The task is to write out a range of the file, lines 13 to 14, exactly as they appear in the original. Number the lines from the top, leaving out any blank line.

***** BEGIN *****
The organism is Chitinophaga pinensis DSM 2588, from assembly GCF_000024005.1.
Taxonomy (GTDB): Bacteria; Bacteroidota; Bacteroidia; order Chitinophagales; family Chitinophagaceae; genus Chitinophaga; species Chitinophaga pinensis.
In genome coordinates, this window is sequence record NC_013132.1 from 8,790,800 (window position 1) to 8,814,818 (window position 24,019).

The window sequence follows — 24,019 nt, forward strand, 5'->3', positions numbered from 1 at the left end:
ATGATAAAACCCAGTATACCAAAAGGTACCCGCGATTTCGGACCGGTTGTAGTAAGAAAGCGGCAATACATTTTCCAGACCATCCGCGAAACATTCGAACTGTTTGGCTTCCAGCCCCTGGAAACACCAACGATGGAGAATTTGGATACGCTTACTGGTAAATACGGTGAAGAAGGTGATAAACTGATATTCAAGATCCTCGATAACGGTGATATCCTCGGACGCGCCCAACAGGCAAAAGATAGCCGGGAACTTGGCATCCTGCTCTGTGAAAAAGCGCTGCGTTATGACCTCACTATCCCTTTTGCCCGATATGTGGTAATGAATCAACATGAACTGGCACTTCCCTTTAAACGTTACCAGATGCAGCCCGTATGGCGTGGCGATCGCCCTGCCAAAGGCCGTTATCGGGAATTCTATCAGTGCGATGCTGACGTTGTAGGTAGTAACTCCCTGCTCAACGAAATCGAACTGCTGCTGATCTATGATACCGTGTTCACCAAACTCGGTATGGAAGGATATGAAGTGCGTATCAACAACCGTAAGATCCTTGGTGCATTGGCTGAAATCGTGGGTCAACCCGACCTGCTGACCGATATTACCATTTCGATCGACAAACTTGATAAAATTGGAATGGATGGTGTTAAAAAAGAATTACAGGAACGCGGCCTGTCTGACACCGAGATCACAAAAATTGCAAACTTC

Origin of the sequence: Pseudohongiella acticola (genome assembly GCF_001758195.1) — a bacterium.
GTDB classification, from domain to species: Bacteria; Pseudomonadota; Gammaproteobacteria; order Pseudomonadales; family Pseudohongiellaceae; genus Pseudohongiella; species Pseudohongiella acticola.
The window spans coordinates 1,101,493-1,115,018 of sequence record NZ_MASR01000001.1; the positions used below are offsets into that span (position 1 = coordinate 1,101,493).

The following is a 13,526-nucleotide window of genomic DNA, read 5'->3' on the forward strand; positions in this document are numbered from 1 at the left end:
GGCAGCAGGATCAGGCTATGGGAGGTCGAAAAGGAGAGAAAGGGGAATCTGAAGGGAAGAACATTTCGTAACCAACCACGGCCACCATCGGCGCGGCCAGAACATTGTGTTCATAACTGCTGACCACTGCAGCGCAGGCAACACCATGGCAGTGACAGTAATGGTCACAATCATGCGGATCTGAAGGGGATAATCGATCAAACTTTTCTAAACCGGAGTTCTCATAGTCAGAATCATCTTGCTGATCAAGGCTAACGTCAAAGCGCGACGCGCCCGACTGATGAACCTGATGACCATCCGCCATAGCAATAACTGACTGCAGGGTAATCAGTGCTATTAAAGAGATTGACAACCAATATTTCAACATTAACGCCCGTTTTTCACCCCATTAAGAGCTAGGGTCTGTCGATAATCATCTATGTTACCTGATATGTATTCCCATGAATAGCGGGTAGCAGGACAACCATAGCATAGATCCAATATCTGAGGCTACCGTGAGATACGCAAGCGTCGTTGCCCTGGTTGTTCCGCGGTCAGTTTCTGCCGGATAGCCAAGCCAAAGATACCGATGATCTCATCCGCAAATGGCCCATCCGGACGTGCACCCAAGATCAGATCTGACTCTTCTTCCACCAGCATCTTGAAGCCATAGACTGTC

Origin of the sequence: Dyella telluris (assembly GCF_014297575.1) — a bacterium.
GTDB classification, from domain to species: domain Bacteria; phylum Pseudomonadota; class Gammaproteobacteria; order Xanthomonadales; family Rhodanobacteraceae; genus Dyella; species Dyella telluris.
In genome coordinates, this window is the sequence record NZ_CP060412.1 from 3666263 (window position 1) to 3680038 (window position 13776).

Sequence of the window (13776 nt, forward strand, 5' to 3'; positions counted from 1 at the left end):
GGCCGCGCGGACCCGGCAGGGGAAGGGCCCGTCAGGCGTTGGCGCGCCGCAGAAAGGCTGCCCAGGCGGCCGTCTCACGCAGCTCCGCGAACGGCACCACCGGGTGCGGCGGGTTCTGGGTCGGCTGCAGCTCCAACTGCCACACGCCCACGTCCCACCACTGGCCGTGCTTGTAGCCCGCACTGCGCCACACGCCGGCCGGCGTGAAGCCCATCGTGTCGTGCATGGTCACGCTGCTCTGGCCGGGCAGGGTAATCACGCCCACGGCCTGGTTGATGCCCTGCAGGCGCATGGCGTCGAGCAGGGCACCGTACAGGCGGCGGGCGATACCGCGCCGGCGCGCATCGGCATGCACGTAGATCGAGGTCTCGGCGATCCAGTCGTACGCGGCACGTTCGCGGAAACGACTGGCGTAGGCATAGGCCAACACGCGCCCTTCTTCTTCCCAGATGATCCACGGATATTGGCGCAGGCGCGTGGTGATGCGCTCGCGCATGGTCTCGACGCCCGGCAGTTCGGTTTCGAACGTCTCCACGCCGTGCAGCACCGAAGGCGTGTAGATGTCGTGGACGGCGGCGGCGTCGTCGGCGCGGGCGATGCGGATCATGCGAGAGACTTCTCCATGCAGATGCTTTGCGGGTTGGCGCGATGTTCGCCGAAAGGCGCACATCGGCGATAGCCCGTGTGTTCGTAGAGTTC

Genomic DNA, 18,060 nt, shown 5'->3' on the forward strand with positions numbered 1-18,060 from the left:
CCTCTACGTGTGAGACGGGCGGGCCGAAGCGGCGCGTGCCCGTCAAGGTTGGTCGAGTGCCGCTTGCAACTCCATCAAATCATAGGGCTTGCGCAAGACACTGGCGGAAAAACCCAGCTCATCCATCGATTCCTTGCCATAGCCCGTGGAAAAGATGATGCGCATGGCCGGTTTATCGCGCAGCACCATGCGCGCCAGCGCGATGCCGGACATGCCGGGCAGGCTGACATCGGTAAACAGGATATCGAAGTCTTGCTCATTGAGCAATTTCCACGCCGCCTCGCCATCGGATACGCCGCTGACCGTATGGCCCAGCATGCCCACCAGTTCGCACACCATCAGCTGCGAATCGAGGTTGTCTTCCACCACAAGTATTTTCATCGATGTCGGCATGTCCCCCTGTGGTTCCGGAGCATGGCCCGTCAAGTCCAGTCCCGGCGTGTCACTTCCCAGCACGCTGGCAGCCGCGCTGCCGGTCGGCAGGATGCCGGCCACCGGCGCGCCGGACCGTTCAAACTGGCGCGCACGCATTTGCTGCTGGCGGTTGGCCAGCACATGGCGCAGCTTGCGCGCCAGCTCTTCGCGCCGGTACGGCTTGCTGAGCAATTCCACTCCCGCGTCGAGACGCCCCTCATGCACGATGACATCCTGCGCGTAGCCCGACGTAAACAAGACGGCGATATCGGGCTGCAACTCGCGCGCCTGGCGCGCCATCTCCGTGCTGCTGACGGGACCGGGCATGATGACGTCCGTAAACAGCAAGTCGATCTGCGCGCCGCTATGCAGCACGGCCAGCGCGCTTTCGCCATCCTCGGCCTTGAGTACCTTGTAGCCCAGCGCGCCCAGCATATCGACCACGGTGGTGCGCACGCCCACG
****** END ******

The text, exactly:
In genome coordinates, this window is the sequence record NZ_CP060412.1 from 3666263 (window position 1) to 3680038 (window position 13776).

Sequence of the window (13776 nt, forward strand, 5' to 3'; positions counted from 1 at the left end):